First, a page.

Military Recruiters to Capitalize on Air Show, 'Senior Week'
Military recruiters zero in on OC
OCEAN CITY - At this weekend's OC Air Show, you'll hear jet engines scream, helicopters whirr, and the oohs and ahhs of thousands of visitors.
Beneath the din, along the Boardwalk, listen closely and you might also hear an enthusiastic young man or woman asking: "How do I get to fly one of those?"
On the surface, air shows are about tourism and the spectacle of military might. But such large-scale events also are a cornerstone of military recruiting. Representatives from several branches of the armed services will be here during the OC Air Show -- and they're pumped that it dovetails with Senior Week.
"When I found out that it was Senior Week, I was like, wow, what a perfect time for us to be down there," said Staff Sgt. Thomas Chiusano, an Air Force marketing representative whose recruiting squadron covers Delaware, New Jersey and eastern Philadelphia. "It's not only going to be a great event for them to see the air show but it's going to be a big opportunity for us to touch thousands of high school seniors who are getting ready to graduate, who may not know what their future's going to hold, whether it's going to be college or the military. Down on the Boardwalk is a prime location, because you're going to have so much traffic."
The military's marketing toolbox is has expanded beyond handing out ball-point pens or T-shirts. At the Inlet parking lot, the Army's "Virtual Army Experience" offers a life-sized video game where players take their seat in a real helicopter and Humvee to battle digital insurgents across an array of garage door-sized screens. Later, players get to watch footage of their game play -- or rather, the "mission" -- and are encouraged to "continue the mission" and "join the team."
At the Army exhibit, Sgt. Jason Mike said many youths have their own preconceived notions about the military. His job, he said, is to educate people about exactly what they do.
"They're starting to see that a lot of myths and misconceptions are being downplayed," he said. "They're actually seeing what it takes to be a U.S. Army soldier. We have a lot of things people can't offer in the civilian world. People are starting to see this no longer as a last-resort option -- that, hey, this is something I can put on a resume, this is something that can help me out in life, especially for young kids out of high school."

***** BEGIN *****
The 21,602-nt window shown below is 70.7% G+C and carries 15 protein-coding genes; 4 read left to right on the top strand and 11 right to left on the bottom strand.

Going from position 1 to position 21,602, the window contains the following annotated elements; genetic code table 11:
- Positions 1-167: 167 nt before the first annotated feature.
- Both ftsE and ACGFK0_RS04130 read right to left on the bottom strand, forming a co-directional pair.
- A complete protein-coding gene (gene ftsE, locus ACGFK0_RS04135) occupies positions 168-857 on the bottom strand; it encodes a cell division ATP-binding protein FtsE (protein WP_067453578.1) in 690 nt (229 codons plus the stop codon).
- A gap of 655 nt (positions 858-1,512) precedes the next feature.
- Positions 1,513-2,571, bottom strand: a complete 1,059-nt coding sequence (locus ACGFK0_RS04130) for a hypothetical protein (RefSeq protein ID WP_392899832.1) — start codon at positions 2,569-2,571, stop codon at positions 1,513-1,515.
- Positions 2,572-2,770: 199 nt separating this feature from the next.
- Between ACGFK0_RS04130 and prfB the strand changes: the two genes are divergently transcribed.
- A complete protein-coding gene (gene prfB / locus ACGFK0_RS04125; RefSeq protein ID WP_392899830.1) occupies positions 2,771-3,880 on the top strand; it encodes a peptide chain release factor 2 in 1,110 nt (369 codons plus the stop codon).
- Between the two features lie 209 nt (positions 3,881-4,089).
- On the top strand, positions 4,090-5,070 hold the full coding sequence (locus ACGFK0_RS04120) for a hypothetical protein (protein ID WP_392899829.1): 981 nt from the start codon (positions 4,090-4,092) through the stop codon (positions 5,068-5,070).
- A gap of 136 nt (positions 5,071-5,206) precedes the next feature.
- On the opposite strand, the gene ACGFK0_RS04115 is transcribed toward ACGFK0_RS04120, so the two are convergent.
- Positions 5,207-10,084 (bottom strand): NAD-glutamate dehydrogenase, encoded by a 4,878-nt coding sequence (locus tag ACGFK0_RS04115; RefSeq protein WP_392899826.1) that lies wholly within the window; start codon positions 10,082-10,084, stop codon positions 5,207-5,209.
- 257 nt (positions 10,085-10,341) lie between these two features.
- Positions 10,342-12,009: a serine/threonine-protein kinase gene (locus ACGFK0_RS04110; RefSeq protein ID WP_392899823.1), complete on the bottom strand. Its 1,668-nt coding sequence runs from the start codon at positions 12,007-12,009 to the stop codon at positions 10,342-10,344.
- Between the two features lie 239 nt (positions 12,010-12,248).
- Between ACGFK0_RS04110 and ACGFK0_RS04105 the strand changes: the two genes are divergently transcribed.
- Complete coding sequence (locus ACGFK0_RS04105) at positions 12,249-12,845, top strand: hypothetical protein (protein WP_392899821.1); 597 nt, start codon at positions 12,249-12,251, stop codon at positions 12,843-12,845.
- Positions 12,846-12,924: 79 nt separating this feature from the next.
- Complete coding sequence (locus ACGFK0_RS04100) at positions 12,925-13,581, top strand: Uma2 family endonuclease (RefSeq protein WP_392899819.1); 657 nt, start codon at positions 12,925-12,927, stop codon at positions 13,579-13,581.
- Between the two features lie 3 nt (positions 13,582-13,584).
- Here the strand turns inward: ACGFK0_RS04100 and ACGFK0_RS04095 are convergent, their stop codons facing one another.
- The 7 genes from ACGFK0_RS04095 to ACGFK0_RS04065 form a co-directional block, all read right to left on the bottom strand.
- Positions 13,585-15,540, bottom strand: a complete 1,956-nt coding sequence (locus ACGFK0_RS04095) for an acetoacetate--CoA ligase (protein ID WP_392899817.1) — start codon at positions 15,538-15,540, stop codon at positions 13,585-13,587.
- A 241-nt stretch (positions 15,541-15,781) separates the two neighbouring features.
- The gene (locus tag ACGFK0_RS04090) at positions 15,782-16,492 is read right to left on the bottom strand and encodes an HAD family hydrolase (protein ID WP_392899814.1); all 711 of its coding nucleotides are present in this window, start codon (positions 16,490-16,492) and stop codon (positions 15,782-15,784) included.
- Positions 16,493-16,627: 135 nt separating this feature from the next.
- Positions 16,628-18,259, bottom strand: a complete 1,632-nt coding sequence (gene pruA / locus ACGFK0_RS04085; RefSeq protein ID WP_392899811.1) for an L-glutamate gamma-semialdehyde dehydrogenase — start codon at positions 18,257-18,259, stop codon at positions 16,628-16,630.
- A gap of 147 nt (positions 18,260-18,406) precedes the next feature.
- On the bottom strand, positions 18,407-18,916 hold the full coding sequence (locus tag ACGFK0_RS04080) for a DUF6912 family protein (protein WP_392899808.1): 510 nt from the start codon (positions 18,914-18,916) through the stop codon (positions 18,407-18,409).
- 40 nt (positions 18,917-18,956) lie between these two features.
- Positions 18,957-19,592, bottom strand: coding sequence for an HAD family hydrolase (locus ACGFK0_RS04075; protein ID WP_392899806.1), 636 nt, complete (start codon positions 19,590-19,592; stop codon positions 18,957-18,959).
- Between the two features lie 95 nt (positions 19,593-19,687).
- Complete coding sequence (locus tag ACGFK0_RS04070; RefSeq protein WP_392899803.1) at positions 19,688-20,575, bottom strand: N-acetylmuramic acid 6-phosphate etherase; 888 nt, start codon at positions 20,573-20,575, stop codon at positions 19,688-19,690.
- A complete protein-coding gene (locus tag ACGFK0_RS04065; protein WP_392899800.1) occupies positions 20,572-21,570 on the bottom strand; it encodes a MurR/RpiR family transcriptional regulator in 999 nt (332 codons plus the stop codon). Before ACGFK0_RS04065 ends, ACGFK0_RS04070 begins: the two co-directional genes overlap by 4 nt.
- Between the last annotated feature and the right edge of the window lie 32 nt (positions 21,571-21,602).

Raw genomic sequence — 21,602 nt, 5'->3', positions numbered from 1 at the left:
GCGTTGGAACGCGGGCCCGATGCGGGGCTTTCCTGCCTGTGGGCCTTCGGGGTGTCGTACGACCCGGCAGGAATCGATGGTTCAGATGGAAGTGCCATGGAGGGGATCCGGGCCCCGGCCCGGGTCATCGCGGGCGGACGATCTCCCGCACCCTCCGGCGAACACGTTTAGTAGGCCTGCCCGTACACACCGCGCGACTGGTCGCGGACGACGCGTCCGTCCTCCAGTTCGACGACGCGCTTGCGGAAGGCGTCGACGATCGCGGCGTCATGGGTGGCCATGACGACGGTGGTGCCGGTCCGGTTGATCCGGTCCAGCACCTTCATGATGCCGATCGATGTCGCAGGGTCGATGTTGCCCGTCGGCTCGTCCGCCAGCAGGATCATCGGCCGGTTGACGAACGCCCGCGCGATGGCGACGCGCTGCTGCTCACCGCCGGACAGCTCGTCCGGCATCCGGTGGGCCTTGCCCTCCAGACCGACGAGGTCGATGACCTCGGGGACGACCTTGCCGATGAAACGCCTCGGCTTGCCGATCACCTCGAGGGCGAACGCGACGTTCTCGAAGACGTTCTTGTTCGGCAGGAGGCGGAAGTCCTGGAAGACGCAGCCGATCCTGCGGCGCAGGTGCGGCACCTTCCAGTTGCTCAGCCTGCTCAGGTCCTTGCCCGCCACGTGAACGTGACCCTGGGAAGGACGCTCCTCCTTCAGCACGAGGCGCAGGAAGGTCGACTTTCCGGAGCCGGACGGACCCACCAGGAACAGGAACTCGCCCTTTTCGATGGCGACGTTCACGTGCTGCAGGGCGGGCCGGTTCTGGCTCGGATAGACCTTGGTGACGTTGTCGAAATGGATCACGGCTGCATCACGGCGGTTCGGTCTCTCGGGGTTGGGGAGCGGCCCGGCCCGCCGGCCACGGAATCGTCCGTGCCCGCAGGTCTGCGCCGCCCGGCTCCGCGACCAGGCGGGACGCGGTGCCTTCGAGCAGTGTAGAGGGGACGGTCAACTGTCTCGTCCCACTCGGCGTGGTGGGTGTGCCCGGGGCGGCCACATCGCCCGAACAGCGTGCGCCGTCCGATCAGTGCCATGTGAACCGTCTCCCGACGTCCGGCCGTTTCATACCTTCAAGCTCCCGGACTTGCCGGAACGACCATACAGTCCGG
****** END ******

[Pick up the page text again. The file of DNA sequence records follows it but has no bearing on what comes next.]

Mike said he stresses the benefits of the job, things that civilian life doesn't offer, to young people who might not have a set career path.
"I'm gonna preach Army, but you gotta see what's best suited for you," he said. "If you're serving, period, in a uniform, you've made one sacrifice a lot of people don't want to make."
Sacrifices that Mike himself made led to his being featured in another innovative Army marketing tool: Action figures.
He and seven other soldiers are featured as 4-inch plastic figurines, as part of the Army's "Real Heroes" program that uses actual events as the basis for toys. Mike's action figure puts him in a khaki uniform with black body armor, carrying a big gun in each hand. It's a testament to the Palm Sunday raid in Iraq, where he saved three soldiers' lives by firing two assault rifles at once to take out insurgents. For this, he was awarded the Silver Star.
When asked about his heroics, Mike is deferential: "Any American is capable of doing something extraordinary."
Also at the Inlet lot was Maj. Jeremy Bushyager, a professor of military science at Johns Hopkins University and an enrollment officer with their Army ROTC program. As the exhibit continues through June 21, he expects about 800 visitors daily.
Bushyager said they're not personally recruiting anyone -- they're "only here to preach" -- but they'll gladly point you in the direction of the adjacent recruiter's tent.
Chiusano, the Air Force recruiter, said the No. 1 question posed to him by young people is: "If I join, do I have to go to war?"
"And the easiest way to answer that question is: No matter what branch of service you do join, there is that opportunity that you would have to deploy to a war zone," he said. "You can't just tell somebody, 'No, you'll never see that happen,' because the times that we're living in now, they're different. But at the same time, there are a lot of good things that come, from the education to traveling to recreation stuff. A lot of folks tend to focus on the negative stuff."